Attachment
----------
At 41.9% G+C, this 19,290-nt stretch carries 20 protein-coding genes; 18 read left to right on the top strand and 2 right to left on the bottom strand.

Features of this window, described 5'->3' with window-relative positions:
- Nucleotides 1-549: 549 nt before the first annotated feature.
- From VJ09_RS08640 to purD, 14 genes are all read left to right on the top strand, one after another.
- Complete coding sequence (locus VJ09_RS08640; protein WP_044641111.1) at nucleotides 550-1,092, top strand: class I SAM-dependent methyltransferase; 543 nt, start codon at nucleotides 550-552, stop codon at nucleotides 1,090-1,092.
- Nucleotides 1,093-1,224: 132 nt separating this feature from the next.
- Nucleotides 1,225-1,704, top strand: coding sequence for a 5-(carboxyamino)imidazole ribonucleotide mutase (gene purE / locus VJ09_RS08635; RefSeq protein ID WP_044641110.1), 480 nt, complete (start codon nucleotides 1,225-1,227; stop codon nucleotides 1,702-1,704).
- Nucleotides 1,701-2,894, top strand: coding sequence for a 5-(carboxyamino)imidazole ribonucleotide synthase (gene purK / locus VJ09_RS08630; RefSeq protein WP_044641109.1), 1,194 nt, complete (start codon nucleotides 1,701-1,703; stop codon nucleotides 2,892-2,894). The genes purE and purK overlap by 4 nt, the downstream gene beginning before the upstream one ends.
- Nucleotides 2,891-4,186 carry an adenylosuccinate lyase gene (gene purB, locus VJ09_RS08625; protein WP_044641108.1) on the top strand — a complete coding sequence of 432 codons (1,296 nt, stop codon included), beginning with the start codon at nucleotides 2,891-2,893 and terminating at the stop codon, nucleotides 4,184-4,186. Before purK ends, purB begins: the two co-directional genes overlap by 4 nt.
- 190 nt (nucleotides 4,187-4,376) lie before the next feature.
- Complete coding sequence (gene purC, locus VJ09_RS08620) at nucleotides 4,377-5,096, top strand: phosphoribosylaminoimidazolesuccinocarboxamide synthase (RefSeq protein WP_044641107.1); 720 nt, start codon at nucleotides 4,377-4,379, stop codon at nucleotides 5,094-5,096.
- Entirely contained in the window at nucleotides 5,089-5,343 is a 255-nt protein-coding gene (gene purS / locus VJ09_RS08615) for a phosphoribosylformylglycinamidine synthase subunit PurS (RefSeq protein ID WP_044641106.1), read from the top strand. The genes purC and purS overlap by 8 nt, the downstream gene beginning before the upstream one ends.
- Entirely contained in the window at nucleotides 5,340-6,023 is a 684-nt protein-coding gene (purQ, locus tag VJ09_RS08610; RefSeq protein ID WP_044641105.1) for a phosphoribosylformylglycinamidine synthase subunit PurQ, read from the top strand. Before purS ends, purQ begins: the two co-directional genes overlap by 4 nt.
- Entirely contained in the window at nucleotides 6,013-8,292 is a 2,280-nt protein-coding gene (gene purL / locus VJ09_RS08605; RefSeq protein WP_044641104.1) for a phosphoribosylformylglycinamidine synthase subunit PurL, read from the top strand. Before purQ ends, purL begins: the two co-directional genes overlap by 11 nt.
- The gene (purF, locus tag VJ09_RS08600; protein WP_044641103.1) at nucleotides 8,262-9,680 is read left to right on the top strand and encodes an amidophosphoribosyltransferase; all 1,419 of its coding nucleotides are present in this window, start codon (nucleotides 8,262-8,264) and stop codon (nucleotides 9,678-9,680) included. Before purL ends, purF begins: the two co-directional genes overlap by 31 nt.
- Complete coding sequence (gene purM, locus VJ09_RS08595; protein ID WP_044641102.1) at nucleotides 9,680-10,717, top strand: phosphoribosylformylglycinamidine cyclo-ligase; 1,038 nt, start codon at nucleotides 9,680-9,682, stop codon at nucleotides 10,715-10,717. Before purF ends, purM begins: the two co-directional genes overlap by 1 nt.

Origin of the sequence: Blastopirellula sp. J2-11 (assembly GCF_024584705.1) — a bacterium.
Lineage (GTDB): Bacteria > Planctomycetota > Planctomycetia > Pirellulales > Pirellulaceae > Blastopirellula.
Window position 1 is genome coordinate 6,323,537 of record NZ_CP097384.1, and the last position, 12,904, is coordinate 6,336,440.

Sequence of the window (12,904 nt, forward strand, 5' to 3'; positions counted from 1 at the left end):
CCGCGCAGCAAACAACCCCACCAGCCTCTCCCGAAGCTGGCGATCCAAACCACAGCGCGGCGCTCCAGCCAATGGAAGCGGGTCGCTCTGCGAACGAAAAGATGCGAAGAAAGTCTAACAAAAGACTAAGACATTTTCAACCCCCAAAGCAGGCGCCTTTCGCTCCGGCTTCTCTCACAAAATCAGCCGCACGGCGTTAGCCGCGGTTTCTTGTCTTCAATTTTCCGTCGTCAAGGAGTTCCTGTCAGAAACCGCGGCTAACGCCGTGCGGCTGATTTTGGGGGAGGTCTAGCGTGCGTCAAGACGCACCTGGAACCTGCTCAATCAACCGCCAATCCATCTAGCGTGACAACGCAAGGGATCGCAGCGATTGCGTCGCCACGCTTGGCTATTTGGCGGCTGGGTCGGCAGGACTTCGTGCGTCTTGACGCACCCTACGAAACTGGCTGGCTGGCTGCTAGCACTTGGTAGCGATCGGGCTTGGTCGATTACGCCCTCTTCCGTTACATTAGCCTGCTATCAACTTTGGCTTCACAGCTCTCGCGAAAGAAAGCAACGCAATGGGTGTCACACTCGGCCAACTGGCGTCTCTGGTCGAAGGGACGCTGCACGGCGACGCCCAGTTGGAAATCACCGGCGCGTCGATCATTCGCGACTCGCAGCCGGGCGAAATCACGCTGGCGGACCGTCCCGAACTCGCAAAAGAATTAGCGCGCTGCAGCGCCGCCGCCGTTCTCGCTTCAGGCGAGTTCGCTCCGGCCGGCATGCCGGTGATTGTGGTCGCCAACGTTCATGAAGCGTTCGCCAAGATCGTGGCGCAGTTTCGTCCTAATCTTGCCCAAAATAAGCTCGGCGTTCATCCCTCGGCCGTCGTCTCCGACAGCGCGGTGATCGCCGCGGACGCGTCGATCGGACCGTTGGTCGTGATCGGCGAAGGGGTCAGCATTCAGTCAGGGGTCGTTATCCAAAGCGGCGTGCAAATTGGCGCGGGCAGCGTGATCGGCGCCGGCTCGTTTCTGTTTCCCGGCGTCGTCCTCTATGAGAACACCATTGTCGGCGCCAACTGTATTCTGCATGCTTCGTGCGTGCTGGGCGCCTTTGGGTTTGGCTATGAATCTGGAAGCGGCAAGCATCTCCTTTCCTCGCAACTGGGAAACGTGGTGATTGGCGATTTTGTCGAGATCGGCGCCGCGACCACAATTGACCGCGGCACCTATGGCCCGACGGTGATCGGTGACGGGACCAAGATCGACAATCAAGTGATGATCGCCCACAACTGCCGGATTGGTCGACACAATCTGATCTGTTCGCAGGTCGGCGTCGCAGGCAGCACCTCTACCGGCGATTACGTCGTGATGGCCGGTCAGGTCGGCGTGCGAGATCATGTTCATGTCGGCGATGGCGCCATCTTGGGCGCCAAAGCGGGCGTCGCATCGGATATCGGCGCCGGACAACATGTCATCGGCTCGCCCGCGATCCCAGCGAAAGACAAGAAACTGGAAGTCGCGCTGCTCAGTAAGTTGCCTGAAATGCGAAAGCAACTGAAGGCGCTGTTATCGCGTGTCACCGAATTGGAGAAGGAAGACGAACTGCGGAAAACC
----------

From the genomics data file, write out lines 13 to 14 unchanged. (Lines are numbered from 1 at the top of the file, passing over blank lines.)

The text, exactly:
- Entirely contained in the window at nucleotides 5,340-6,023 is a 684-nt protein-coding gene (purQ, locus tag VJ09_RS08610; RefSeq protein ID WP_044641105.1) for a phosphoribosylformylglycinamidine synthase subunit PurQ, read from the top strand. Before purS ends, purQ begins: the two co-directional genes overlap by 4 nt.
- Entirely contained in the window at nucleotides 6,013-8,292 is a 2,280-nt protein-coding gene (gene purL / locus VJ09_RS08605; RefSeq protein WP_044641104.1) for a phosphoribosylformylglycinamidine synthase subunit PurL, read from the top strand. Before purQ ends, purL begins: the two co-directional genes overlap by 11 nt.